Approach 1: Quadratic regression
Quadratic function is defined as

$$f=w_0+w_1 x + w_2 x^2$$

Then, cost function to be minimized is defined as

$$J(w)=\frac{1}{2}\sum_{i=1}^{n}(y_i-f_i)^2$$
$$J(w)=\frac{1}{2}\sum_{i=1}^{n}(y_i-w_0+w_1 x_i + w_2 x_i^2)^2$$

Optimal weights can be found by differentiating the cost function and setting them to zero.

$$\frac{\partial J(w)}{\partial w_0}=0$$
$$-\sum_{i=1}^{n}(y_i-w_0+w_1 x_i + w_2 x_i^2)=0$$
$$w_0\sum_{i=1}^{n}1+w_1\sum_{i=1}^{n}x_i+w_2\sum_{i=1}^{n}x_i^2=\sum_{i=1}^{n}y_i$$

Similarly, differentiating with w1 and w2 gives,

$$w_0\sum_{i=1}^{n}x_i+w_1\sum_{i=1}^{n}x_i^2+w_2\sum_{i=1}^{n}x_i^3=\sum_{i=1}^{n}y_i x_i$$
$$w_0\sum_{i=1}^{n}x_i^2+w_1\sum_{i=1}^{n}x_i^3+w_2\sum_{i=1}^{n}x_i^4=\sum_{i=1}^{n}y_i x_i^2$$

When these three equations are written in matrix form.

$$\begin{bmatrix} \sum_{i=1}^{n}1 & \sum_{i=1}^{n}x_i & \sum_{i=1}^{n}x_i^2 \\ \sum_{i=1}^{n}x_i & \sum_{i=1}^{n}x_i^2 & \sum_{i=1}^{n}x_i^3 \\ \sum_{i=1}^{n}x_i^2 & \sum_{i=1}^{n}x_i^3 & \sum_{i=1}^{n}x_i^4 \end{bmatrix} \begin{bmatrix} w_0 \\ w_1 \\ w_2 \end{bmatrix} = \begin{bmatrix} \sum_{i=1}^{n}y_i \\ \sum_{i=1}^{n}y_i x_i \\ \sum_{i=1}^{n}y_i x_i^2 \end{bmatrix}$$
$$\mathbf{A}\mathbf{W}=\mathbf{B}$$
$$\mathbf{W}=\mathbf{A}^{-1}\mathbf{B}$$

Approach 2: Three equations
In our case, we can use only the last three points and we can get three equations from these three points.

$$y_1=w_0+w_1 x_1 + w_2 x_1^2$$
$$y_2=w_0+w_1 x_2 + w_2 x_2^2$$
$$y_3=w_0+w_1 x_3 + w_2 x_3^2$$
$$\begin{bmatrix} 1 & x_1 & x_1^2 \\ 1 & x_2 & x_2^2 \\ 1 & x_3 & x_3^2 \end{bmatrix} \begin{bmatrix} w_0 \\ w_1 \\ w_2 \end{bmatrix} = \begin{bmatrix} y_1 \\ y_2 \\ y_3 \end{bmatrix}$$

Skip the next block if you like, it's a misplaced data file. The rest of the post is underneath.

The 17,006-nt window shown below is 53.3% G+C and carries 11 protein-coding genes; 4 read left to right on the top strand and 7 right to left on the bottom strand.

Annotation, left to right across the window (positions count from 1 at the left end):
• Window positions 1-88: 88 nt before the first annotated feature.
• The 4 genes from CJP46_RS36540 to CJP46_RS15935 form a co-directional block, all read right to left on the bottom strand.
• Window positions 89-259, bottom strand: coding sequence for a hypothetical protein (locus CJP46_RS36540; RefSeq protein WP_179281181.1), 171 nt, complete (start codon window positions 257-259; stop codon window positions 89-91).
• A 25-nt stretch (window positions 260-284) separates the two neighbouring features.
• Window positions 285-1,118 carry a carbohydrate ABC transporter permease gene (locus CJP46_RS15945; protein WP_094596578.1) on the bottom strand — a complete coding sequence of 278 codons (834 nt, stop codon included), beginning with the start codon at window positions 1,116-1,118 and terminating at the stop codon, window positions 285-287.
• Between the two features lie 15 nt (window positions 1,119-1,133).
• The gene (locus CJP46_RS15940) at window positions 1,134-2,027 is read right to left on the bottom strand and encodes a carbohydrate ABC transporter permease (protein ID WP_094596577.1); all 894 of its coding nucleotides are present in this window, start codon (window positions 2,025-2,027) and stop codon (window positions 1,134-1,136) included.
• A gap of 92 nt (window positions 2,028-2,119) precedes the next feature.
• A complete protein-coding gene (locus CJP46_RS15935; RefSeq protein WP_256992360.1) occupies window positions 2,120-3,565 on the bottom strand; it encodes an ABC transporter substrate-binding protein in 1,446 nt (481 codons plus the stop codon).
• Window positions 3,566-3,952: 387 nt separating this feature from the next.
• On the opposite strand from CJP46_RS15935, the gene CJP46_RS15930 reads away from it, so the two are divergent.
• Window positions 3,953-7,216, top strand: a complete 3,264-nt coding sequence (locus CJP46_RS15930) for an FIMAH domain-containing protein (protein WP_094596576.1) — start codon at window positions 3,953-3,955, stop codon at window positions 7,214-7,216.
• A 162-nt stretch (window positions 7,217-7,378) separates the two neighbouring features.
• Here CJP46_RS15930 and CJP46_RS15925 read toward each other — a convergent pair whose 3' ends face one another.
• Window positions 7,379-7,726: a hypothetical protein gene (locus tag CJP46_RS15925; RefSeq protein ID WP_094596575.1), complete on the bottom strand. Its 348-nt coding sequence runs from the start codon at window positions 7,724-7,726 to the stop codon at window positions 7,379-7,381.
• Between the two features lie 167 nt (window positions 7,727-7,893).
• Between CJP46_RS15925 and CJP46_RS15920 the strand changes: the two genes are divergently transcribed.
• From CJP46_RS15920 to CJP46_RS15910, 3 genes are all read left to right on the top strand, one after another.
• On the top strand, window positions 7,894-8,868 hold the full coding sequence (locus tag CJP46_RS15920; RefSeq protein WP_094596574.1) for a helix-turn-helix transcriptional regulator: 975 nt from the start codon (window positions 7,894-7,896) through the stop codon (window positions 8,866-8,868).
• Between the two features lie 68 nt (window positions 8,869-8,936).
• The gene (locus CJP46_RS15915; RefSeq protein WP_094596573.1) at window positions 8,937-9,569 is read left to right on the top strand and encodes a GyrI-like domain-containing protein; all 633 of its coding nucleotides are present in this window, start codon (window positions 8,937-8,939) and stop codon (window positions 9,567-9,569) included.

$$\mathbf{A}\mathbf{W}=\mathbf{B}$$
$$\mathbf{W}=\mathbf{A}^{-1}\mathbf{B}$$

Approach 3: Two equations
If we define x1=-1, x2=0, and x3=1, y2 is equal to w0. And,

$$y_1=y_2-w_1+ w_2$$
$$y_3=y_2+w_1+ w_2$$
$$\begin{bmatrix} -1 & 1 \\ 1 & 1 \end{bmatrix} \begin{bmatrix} w_1 \\ w_2 \end{bmatrix} = \begin{bmatrix} y_1-y_2 \\ y_3-y2 \end{bmatrix}$$
$$\begin{bmatrix} w_1 \\ w_2 \end{bmatrix} = \begin{bmatrix} -0.5 & 0.5 \\ 0.5 & 0.5 \end{bmatrix} \begin{bmatrix} y_1-y_2 \\ y_3-y2 \end{bmatrix}$$

Then, we have

$$w_0=y_2$$
$$w_1=-0.5(y_1-y_2)+0.5(y_3-y2)$$
$$w_2=0.5(y_1-y_2)+0.5(y_3-y2)$$

I have tested the above three approaches using MatLab and it is shown below.
%-------------------------------------------------------------------------
clc;
close all;
clear all;
%-------------------------------------------------------------------------
% y= w0 + w1*x + w2* x^2;
%-------------------------------------------------------------------------
%Got x and y
x=[-1 0 1]';
Wo=[4 3 2]';
y=Wo(1)+Wo(2)*x+Wo(3).*x.*x;

%-------------------------------------------------------------------------
%Approach 1
%Polynomial regression of order 2
%For n=3
S1=3;
Sx=sum(x);
Sx2=sum(x.*x);
Sx3=sum(x.*x.*x);
Sx4=sum(x.*x.*x.*x);
Sy=sum(y);
Syx=sum(y.*x);
Syx2=sum(y.*x.*x);

P=[S1 Sx Sx2; Sx Sx2 Sx3; Sx2 Sx3 Sx4];
B=[Sy Syx Syx2]';
%P1=P^(-1);
W1=P\B

%-------------------------------------------------------------------------
%Approach 2
%Linear equations
A=[1 x(1) x(1)*x(1);1 x(2) x(2)*x(2); 1 x(3) x(3)*x(3)];
W2=A\y
%-------------------------------------------------------------------------
%Approach 3
%Only 2 linear equations
w0=y(2);
w1=-0.5*( y(1)- y(2))+0.5*( y(3)- y(2));
w2=0.5*( y(1)- y(2))+0.5*(y(3)- y(2));
W3=[w0 w1 w2]'
%-------------------------------------------------------------------------

The following figure shows the result of using this method (blue color plot) compare to ordinary zero order hold (black color plot). This method gives much more smoother result but it should be noted that it introduces one sample delay.
The implementation of this method in LabVIEW using C code is shown in the following figure.
The first two approaches involve finding inverse of a 3x3 matrix and I have developed a C program as shown below.
#include
#include
main()
{
float M[3][3]={{3,0,2},{0,2,0},{2,0,2}}; //initialize a 3x3 matrix
float N[3][3]={{0,0,0},{0,0,0},{0,0,0}}; //allocate for inverse
int i,j;